Unwritten is the one nominee in this category that I was really rooting to get nominated, though I worry that now that nominators have noticed it, it will just become another perennial. Mike Carey’s Vertigo (an imprint of the more famous DC Comics) series has a great hook: A man named William Taylor wrote a series of very successful Harry Potter-like novels starring a fictional version of his real-life son Tommy Taylor. William disappears before the last novel is published, and Tommy is left with the burden of having an obsessed fanbase. Then, one day, elements from the novels begin to interrupt his life as he discovers that magic is real. By this volume (slight **spoilers** here) we know that the real magic is in words and stories, and that there is a conspiracy that has shaped human history through managing narratives, both big and small. William was a part of this conspiracy, and he’s using Tommy as a weapon to unravel it. Most of this volume, “Inside Man,” involves Tommy escaping from prison following the events of the previous volume. A real high point is a chapter about Nazi propagandist Joseph Goebbels, who appreciated as much as anyone the magic of controlling narratives. I think this is the weakest of the three volumes released so far (volume three has a “choose your own adventure” issue!), but it’s still a very strong series. Peter Gross’s art is quite good.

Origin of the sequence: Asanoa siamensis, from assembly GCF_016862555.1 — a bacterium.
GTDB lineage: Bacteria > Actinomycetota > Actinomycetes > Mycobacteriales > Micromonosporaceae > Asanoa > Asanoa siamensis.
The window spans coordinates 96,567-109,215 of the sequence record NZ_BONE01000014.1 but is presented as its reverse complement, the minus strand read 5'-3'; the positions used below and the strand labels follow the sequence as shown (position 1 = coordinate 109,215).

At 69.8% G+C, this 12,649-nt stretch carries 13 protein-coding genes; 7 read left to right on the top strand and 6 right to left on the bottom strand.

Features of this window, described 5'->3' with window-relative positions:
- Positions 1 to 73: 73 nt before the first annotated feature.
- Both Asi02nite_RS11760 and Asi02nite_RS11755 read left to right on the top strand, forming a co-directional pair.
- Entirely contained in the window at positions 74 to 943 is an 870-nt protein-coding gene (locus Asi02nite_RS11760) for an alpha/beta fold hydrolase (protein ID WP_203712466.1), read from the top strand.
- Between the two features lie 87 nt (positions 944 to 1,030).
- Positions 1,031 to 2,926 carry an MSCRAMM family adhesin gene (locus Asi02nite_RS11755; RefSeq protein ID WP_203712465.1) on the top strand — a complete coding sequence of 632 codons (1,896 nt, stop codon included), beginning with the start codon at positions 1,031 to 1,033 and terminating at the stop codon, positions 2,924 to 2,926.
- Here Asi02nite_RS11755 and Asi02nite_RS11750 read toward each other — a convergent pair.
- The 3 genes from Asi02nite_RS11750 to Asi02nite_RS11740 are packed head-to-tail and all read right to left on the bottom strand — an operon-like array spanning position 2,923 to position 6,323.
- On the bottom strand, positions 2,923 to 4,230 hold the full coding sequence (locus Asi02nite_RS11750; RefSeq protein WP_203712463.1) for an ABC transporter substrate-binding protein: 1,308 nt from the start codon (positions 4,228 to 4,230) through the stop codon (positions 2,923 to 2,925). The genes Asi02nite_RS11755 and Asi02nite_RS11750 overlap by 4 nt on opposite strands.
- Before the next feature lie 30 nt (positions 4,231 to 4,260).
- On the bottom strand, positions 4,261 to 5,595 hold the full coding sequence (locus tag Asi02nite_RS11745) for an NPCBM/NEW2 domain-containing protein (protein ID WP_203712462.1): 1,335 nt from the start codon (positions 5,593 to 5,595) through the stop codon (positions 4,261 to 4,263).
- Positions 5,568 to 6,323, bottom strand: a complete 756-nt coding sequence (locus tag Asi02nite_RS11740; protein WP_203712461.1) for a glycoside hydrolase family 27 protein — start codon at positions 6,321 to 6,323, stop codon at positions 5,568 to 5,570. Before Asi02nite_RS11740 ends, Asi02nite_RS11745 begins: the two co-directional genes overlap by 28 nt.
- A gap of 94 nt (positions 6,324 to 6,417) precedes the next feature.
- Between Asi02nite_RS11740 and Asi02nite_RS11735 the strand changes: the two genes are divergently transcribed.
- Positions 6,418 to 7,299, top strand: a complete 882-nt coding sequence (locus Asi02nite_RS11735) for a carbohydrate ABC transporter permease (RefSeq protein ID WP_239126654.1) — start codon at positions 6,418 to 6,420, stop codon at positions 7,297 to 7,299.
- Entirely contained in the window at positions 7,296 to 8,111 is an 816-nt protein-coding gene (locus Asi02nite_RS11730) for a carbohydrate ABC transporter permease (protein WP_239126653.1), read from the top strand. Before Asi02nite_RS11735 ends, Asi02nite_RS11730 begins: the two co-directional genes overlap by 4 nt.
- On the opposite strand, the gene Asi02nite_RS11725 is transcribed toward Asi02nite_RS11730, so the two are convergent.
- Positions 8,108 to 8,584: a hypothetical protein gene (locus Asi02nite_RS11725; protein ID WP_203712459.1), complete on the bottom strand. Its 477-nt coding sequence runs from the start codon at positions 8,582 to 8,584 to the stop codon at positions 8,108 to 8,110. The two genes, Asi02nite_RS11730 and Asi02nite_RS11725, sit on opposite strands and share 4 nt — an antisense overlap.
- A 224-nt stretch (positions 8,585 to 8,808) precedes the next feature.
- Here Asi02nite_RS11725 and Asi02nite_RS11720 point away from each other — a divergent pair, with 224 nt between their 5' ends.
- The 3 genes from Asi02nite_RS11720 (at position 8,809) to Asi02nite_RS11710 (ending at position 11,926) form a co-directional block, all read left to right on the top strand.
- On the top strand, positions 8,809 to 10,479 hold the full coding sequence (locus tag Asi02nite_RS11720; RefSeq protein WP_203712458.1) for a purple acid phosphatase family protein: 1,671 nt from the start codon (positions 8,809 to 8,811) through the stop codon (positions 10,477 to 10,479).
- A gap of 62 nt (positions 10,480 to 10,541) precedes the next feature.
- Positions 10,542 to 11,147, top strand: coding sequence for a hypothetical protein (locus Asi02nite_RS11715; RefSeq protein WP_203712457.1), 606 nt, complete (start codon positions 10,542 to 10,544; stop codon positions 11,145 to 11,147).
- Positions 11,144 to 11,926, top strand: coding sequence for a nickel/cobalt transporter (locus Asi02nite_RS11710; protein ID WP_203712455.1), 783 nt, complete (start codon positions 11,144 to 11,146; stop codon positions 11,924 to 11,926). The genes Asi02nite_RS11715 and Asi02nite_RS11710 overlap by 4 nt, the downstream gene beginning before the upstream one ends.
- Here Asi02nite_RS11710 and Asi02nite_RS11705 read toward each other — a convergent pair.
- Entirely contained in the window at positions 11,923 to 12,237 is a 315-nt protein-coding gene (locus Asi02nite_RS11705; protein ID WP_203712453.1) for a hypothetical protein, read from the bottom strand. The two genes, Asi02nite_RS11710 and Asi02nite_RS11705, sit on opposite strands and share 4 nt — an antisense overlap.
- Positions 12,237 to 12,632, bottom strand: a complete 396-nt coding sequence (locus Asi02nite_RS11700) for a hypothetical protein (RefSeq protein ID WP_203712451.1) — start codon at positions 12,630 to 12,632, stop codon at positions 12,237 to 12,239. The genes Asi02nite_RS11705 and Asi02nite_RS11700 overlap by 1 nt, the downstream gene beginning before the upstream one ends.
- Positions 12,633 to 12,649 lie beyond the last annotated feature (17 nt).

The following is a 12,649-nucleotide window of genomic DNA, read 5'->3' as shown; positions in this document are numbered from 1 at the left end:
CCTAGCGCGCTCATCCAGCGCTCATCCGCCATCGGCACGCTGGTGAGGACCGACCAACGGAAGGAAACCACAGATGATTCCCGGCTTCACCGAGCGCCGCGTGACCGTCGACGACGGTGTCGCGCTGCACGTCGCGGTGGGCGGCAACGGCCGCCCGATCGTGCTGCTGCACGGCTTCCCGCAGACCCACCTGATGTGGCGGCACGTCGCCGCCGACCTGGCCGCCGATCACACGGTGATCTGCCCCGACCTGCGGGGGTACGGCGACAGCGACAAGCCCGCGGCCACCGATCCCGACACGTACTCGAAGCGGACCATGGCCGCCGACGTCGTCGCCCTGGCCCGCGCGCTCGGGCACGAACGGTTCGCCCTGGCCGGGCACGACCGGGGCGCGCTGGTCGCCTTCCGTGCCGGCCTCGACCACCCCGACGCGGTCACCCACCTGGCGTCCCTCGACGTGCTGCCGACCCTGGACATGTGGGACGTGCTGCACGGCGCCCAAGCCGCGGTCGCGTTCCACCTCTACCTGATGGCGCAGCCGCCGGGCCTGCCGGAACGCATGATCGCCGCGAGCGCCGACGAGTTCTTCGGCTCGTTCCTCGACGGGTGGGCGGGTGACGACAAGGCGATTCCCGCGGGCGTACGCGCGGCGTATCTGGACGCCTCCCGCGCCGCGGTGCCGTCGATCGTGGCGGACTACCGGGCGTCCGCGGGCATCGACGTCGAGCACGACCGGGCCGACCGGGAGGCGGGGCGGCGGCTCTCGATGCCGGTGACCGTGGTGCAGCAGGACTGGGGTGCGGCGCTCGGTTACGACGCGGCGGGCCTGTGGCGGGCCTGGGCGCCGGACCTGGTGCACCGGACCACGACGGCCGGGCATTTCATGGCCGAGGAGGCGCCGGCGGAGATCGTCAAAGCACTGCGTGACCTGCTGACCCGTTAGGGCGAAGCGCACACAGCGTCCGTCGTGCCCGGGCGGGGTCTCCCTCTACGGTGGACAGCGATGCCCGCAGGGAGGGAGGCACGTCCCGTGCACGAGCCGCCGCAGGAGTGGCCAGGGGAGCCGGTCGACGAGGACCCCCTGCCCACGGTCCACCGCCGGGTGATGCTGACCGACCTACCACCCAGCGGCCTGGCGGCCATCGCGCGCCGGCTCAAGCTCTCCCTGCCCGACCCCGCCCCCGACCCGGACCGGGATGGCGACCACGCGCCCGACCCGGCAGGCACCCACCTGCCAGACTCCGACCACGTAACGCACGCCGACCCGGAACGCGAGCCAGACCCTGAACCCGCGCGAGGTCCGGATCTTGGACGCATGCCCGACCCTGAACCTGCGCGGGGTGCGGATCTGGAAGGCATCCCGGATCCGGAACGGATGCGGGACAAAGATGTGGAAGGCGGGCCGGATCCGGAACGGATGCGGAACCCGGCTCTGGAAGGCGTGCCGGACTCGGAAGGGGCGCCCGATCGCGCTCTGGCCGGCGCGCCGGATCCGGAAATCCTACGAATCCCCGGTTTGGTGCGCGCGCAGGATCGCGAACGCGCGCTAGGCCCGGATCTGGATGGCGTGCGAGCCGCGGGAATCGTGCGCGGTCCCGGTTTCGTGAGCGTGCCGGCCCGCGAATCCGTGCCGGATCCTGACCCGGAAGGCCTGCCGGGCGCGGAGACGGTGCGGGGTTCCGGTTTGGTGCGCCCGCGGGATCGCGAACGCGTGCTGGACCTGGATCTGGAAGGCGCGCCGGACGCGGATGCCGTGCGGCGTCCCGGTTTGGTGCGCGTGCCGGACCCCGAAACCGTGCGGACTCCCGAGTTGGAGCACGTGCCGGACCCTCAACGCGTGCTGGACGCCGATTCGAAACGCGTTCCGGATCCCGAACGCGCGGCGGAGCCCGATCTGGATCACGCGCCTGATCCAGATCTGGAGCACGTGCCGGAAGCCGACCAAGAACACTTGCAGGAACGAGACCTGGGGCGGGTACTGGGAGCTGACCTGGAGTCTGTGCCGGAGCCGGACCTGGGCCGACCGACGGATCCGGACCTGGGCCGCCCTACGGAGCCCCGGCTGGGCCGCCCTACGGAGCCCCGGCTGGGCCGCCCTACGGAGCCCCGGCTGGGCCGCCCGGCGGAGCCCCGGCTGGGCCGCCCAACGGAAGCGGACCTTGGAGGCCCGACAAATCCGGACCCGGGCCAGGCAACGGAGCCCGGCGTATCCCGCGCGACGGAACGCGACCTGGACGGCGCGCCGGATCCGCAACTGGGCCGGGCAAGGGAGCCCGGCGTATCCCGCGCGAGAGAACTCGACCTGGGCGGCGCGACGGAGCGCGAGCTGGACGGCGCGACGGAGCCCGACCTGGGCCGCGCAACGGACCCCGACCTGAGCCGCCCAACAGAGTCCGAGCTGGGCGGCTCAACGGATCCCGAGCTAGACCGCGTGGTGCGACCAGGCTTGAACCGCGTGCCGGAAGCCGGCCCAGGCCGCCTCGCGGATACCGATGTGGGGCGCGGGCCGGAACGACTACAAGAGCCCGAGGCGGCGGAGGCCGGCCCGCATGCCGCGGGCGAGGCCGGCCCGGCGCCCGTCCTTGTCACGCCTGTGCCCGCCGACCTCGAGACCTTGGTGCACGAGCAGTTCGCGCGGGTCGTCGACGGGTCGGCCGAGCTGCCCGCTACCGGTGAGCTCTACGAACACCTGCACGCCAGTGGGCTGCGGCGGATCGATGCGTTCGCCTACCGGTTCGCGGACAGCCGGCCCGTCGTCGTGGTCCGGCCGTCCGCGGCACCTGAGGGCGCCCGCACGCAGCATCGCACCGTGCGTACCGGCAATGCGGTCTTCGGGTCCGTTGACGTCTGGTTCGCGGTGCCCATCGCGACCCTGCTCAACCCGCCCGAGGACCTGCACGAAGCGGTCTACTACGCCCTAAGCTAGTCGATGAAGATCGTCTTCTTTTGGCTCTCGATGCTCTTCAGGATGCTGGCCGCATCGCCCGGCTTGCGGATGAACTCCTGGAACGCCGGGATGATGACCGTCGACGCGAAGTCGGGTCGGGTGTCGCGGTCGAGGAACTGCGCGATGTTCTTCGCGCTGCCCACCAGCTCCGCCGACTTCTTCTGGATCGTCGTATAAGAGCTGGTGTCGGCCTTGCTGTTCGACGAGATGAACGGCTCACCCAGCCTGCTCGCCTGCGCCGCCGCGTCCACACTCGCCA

Speaking of Verigo and perennial nominees. Fables again! This is one of the three titles to be nominated for this award all three years of its existence. It is widely beloved though, and probably the strongest of the three.
Everything I said for last year's volume still pertains to this one. The book is lacking a little direction due to the resolution of it's overall story arc around issue 75, but the character work and magical world-building remain strong. Buckingham's a great artist. All that said, I don't find this book as unmissable as most comics aficianados seem to.
I will say I liked this one better than last year's though. We're a bit more focused on a few magic-oriented plotlines, though there are plenty of sub-plots running in the background...maybe a few too many. What really made this volume for me though was the character of Bufkin, a bibliophile flying monkey who has to fight Russian folklore's Baba Yaga mostly with his wits. He's great fun.